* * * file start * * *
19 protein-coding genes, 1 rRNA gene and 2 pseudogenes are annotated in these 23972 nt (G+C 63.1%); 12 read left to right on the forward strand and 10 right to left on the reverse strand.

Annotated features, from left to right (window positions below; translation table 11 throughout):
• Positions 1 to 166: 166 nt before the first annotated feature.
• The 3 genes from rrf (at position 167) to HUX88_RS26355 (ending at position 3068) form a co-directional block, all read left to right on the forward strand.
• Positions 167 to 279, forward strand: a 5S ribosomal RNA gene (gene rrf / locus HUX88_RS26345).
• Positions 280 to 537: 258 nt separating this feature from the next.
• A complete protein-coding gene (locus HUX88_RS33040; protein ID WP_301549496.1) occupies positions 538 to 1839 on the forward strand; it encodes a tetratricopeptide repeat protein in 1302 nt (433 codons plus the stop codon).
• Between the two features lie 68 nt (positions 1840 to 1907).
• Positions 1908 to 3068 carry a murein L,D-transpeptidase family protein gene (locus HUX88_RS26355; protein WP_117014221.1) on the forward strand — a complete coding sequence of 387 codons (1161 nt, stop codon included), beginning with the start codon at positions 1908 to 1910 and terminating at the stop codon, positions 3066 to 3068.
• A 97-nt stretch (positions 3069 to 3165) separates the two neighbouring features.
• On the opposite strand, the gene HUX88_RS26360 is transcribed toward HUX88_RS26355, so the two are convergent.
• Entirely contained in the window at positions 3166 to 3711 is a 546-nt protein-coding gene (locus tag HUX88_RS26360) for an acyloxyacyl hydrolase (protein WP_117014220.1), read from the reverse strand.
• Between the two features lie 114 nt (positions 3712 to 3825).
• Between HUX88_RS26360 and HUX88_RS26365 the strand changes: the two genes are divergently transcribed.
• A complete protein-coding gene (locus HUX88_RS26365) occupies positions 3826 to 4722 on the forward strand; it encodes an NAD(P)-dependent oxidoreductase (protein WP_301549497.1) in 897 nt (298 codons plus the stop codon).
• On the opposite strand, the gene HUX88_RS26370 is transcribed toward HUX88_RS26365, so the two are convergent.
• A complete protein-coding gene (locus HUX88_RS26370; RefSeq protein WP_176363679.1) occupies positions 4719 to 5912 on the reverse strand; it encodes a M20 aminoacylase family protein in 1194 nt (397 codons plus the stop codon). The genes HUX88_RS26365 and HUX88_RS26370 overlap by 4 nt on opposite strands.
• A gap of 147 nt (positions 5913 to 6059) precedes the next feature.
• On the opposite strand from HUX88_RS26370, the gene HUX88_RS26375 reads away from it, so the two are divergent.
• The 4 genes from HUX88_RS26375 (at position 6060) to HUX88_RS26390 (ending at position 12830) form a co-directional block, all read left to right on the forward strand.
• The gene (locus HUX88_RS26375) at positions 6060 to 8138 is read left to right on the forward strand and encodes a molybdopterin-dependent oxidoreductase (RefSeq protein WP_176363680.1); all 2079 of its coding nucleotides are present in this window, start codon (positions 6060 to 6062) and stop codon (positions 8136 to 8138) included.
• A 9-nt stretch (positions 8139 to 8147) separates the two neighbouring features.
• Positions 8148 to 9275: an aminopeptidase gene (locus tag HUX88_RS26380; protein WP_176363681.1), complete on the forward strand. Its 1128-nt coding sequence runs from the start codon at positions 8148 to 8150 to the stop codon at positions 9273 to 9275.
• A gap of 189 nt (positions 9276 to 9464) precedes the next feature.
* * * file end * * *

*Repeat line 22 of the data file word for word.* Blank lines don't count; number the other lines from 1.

• A 9-nt stretch (positions 8139 to 8147) separates the two neighbouring features.